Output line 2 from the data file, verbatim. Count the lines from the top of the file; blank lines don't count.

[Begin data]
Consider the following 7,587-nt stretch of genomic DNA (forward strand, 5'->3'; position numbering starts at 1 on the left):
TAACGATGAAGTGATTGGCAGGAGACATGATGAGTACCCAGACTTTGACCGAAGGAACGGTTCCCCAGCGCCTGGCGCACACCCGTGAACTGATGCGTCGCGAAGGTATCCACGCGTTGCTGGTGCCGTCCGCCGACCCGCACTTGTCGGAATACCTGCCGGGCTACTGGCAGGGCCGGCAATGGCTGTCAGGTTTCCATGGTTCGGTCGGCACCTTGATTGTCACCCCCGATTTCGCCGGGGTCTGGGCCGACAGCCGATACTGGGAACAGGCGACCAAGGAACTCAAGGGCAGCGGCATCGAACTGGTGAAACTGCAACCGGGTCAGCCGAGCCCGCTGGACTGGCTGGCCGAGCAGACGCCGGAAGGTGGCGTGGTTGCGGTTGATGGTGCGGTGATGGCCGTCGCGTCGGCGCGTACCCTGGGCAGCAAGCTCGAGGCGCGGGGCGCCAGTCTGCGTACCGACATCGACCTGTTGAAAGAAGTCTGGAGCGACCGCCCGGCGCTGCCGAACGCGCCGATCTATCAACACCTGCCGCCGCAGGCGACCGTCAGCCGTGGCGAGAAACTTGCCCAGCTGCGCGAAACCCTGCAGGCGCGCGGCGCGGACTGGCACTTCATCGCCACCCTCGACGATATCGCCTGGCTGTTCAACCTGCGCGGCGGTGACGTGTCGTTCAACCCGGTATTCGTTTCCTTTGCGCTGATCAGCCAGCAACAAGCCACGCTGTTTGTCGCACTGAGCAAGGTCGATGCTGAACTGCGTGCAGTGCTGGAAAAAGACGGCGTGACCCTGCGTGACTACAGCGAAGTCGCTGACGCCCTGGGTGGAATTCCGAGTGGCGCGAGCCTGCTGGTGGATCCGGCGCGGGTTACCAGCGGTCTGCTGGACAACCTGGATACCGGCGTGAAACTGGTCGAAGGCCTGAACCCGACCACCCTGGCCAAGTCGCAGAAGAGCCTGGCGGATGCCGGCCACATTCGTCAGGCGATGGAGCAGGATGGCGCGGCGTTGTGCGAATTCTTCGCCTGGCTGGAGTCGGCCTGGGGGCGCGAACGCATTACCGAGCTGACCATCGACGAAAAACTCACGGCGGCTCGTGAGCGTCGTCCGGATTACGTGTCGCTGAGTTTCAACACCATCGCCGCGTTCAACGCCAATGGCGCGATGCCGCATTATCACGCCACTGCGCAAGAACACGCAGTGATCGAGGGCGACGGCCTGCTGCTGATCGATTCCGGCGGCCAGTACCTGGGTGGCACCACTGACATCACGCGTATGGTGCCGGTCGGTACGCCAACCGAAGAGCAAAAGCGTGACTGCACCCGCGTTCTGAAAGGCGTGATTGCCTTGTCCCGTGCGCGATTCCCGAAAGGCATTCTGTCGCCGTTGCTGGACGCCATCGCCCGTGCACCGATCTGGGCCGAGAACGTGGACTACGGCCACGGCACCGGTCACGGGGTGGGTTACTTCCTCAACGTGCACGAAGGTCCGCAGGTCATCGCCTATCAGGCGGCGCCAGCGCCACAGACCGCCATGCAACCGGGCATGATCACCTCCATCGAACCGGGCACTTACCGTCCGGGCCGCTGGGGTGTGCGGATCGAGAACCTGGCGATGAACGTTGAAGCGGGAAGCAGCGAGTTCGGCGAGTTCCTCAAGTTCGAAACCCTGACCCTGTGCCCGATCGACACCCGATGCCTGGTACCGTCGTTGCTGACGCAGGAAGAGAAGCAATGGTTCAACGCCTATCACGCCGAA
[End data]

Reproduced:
TAACGATGAAGTGATTGGCAGGAGACATGATGAGTACCCAGACTTTGACCGAAGGAACGGTTCCCCAGCGCCTGGCGCACACCCGTGAACTGATGCGTCGCGAAGGTATCCACGCGTTGCTGGTGCCGTCCGCCGACCCGCACTTGTCGGAATACCTGCCGGGCTACTGGCAGGGCCGGCAATGGCTGTCAGGTTTCCATGGTTCGGTCGGCACCTTGATTGTCACCCCCGATTTCGCCGGGGTCTGGGCCGACAGCCGATACTGGGAACAGGCGACCAAGGAACTCAAGGGCAGCGGCATCGAACTGGTGAAACTGCAACCGGGTCAGCCGAGCCCGCTGGACTGGCTGGCCGAGCAGACGCCGGAAGGTGGCGTGGTTGCGGTTGATGGTGCGGTGATGGCCGTCGCGTCGGCGCGTACCCTGGGCAGCAAGCTCGAGGCGCGGGGCGCCAGTCTGCGTACCGACATCGACCTGTTGAAAGAAGTCTGGAGCGACCGCCCGGCGCTGCCGAACGCGCCGATCTATCAACACCTGCCGCCGCAGGCGACCGTCAGCCGTGGCGAGAAACTTGCCCAGCTGCGCGAAACCCTGCAGGCGCGCGGCGCGGACTGGCACTTCATCGCCACCCTCGACGATATCGCCTGGCTGTTCAACCTGCGCGGCGGTGACGTGTCGTTCAACCCGGTATTCGTTTCCTTTGCGCTGATCAGCCAGCAACAAGCCACGCTGTTTGTCGCACTGAGCAAGGTCGATGCTGAACTGCGTGCAGTGCTGGAAAAAGACGGCGTGACCCTGCGTGACTACAGCGAAGTCGCTGACGCCCTGGGTGGAATTCCGAGTGGCGCGAGCCTGCTGGTGGATCCGGCGCGGGTTACCAGCGGTCTGCTGGACAACCTGGATACCGGCGTGAAACTGGTCGAAGGCCTGAACCCGACCACCCTGGCCAAGTCGCAGAAGAGCCTGGCGGATGCCGGCCACATTCGTCAGGCGATGGAGCAGGATGGCGCGGCGTTGTGCGAATTCTTCGCCTGGCTGGAGTCGGCCTGGGGGCGCGAACGCATTACCGAGCTGACCATCGACGAAAAACTCACGGCGGCTCGTGAGCGTCGTCCGGATTACGTGTCGCTGAGTTTCAACACCATCGCCGCGTTCAACGCCAATGGCGCGATGCCGCATTATCACGCCACTGCGCAAGAACACGCAGTGATCGAGGGCGACGGCCTGCTGCTGATCGATTCCGGCGGCCAGTACCTGGGTGGCACCACTGACATCACGCGTATGGTGCCGGTCGGTACGCCAACCGAAGAGCAAAAGCGTGACTGCACCCGCGTTCTGAAAGGCGTGATTGCCTTGTCCCGTGCGCGATTCCCGAAAGGCATTCTGTCGCCGTTGCTGGACGCCATCGCCCGTGCACCGATCTGGGCCGAGAACGTGGACTACGGCCACGGCACCGGTCACGGGGTGGGTTACTTCCTCAACGTGCACGAAGGTCCGCAGGTCATCGCCTATCAGGCGGCGCCAGCGCCACAGACCGCCATGCAACCGGGCATGATCACCTCCATCGAACCGGGCACTTACCGTCCGGGCCGCTGGGGTGTGCGGATCGAGAACCTGGCGATGAACGTTGAAGCGGGAAGCAGCGAGTTCGGCGAGTTCCTCAAGTTCGAAACCCTGACCCTGTGCCCGATCGACACCCGATGCCTGGTACCGTCGTTGCTGACGCAGGAAGAGAAGCAATGGTTCAACGCCTATCACGCCGAA